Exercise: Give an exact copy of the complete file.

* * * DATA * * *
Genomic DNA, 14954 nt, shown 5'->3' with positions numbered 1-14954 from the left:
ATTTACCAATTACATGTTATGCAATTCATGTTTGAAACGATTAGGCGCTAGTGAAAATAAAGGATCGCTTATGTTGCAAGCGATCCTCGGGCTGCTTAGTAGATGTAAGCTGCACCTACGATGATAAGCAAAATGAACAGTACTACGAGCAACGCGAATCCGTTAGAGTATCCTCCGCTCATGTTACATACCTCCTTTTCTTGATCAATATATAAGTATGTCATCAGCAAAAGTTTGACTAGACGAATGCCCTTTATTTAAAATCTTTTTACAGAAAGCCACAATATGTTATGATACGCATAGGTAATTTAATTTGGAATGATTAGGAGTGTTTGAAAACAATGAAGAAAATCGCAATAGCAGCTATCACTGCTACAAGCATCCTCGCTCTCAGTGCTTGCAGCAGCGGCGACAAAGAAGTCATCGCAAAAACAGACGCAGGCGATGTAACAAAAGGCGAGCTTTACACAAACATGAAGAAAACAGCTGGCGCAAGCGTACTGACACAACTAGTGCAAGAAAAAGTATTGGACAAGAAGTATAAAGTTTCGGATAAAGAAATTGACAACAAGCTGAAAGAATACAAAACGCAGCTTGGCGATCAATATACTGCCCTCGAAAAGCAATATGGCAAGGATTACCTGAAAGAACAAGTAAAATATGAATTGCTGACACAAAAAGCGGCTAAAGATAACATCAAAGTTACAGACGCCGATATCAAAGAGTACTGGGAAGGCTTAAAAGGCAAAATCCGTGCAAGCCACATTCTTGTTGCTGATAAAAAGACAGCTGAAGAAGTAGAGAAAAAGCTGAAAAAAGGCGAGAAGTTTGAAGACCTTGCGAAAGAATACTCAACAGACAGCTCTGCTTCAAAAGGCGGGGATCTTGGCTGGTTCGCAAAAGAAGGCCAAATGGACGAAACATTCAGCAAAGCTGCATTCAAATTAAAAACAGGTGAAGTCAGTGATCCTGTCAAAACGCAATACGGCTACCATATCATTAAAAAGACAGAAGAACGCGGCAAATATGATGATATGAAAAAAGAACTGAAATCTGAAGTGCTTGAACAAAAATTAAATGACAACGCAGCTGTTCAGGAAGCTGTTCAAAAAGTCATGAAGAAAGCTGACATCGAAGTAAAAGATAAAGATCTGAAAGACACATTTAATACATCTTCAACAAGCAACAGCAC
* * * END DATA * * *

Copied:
Genomic DNA, 14954 nt, shown 5'->3' with positions numbered 1-14954 from the left:
ATTTACCAATTACATGTTATGCAATTCATGTTTGAAACGATTAGGCGCTAGTGAAAATAAAGGATCGCTTATGTTGCAAGCGATCCTCGGGCTGCTTAGTAGATGTAAGCTGCACCTACGATGATAAGCAAAATGAACAGTACTACGAGCAACGCGAATCCGTTAGAGTATCCTCCGCTCATGTTACATACCTCCTTTTCTTGATCAATATATAAGTATGTCATCAGCAAAAGTTTGACTAGACGAATGCCCTTTATTTAAAATCTTTTTACAGAAAGCCACAATATGTTATGATACGCATAGGTAATTTAATTTGGAATGATTAGGAGTGTTTGAAAACAATGAAGAAAATCGCAATAGCAGCTATCACTGCTACAAGCATCCTCGCTCTCAGTGCTTGCAGCAGCGGCGACAAAGAAGTCATCGCAAAAACAGACGCAGGCGATGTAACAAAAGGCGAGCTTTACACAAACATGAAGAAAACAGCTGGCGCAAGCGTACTGACACAACTAGTGCAAGAAAAAGTATTGGACAAGAAGTATAAAGTTTCGGATAAAGAAATTGACAACAAGCTGAAAGAATACAAAACGCAGCTTGGCGATCAATATACTGCCCTCGAAAAGCAATATGGCAAGGATTACCTGAAAGAACAAGTAAAATATGAATTGCTGACACAAAAAGCGGCTAAAGATAACATCAAAGTTACAGACGCCGATATCAAAGAGTACTGGGAAGGCTTAAAAGGCAAAATCCGTGCAAGCCACATTCTTGTTGCTGATAAAAAGACAGCTGAAGAAGTAGAGAAAAAGCTGAAAAAAGGCGAGAAGTTTGAAGACCTTGCGAAAGAATACTCAACAGACAGCTCTGCTTCAAAAGGCGGGGATCTTGGCTGGTTCGCAAAAGAAGGCCAAATGGACGAAACATTCAGCAAAGCTGCATTCAAATTAAAAACAGGTGAAGTCAGTGATCCTGTCAAAACGCAATACGGCTACCATATCATTAAAAAGACAGAAGAACGCGGCAAATATGATGATATGAAAAAAGAACTGAAATCTGAAGTGCTTGAACAAAAATTAAATGACAACGCAGCTGTTCAGGAAGCTGTTCAAAAAGTCATGAAGAAAGCTGACATCGAAGTAAAAGATAAAGATCTGAAAGACACATTTAATACATCTTCAACAAGCAACAGCAC